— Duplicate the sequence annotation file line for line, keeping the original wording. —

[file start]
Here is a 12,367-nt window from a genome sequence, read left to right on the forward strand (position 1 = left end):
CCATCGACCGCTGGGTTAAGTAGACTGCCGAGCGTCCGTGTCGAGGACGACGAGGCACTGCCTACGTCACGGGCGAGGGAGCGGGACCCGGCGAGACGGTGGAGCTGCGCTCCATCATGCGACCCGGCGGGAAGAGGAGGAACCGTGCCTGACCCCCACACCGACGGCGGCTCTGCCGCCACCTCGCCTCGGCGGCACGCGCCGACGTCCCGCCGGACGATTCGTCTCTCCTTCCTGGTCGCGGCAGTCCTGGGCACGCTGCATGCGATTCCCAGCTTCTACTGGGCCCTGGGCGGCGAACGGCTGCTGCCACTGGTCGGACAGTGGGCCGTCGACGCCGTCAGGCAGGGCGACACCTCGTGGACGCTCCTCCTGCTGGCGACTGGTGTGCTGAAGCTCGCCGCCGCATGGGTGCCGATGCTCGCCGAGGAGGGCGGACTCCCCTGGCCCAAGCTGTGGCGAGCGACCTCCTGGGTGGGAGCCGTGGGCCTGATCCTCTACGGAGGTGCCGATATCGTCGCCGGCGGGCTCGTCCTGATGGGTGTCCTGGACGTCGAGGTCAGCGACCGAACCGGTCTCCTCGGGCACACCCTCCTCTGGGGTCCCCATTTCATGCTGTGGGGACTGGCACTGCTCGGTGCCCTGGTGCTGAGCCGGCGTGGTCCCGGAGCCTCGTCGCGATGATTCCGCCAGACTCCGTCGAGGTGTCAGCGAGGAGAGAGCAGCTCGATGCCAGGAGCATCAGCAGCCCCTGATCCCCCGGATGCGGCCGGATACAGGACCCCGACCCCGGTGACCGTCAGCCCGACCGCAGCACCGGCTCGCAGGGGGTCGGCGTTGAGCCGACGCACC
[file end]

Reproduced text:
Here is a 12,367-nt window from a genome sequence, read left to right on the forward strand (position 1 = left end):
CCATCGACCGCTGGGTTAAGTAGACTGCCGAGCGTCCGTGTCGAGGACGACGAGGCACTGCCTACGTCACGGGCGAGGGAGCGGGACCCGGCGAGACGGTGGAGCTGCGCTCCATCATGCGACCCGGCGGGAAGAGGAGGAACCGTGCCTGACCCCCACACCGACGGCGGCTCTGCCGCCACCTCGCCTCGGCGGCACGCGCCGACGTCCCGCCGGACGATTCGTCTCTCCTTCCTGGTCGCGGCAGTCCTGGGCACGCTGCATGCGATTCCCAGCTTCTACTGGGCCCTGGGCGGCGAACGGCTGCTGCCACTGGTCGGACAGTGGGCCGTCGACGCCGTCAGGCAGGGCGACACCTCGTGGACGCTCCTCCTGCTGGCGACTGGTGTGCTGAAGCTCGCCGCCGCATGGGTGCCGATGCTCGCCGAGGAGGGCGGACTCCCCTGGCCCAAGCTGTGGCGAGCGACCTCCTGGGTGGGAGCCGTGGGCCTGATCCTCTACGGAGGTGCCGATATCGTCGCCGGCGGGCTCGTCCTGATGGGTGTCCTGGACGTCGAGGTCAGCGACCGAACCGGTCTCCTCGGGCACACCCTCCTCTGGGGTCCCCATTTCATGCTGTGGGGACTGGCACTGCTCGGTGCCCTGGTGCTGAGCCGGCGTGGTCCCGGAGCCTCGTCGCGATGATTCCGCCAGACTCCGTCGAGGTGTCAGCGAGGAGAGAGCAGCTCGATGCCAGGAGCATCAGCAGCCCCTGATCCCCCGGATGCGGCCGGATACAGGACCCCGACCCCGGTGACCGTCAGCCCGACCGCAGCACCGGCTCGCAGGGGGTCGGCGTTGAGCCGACGCACC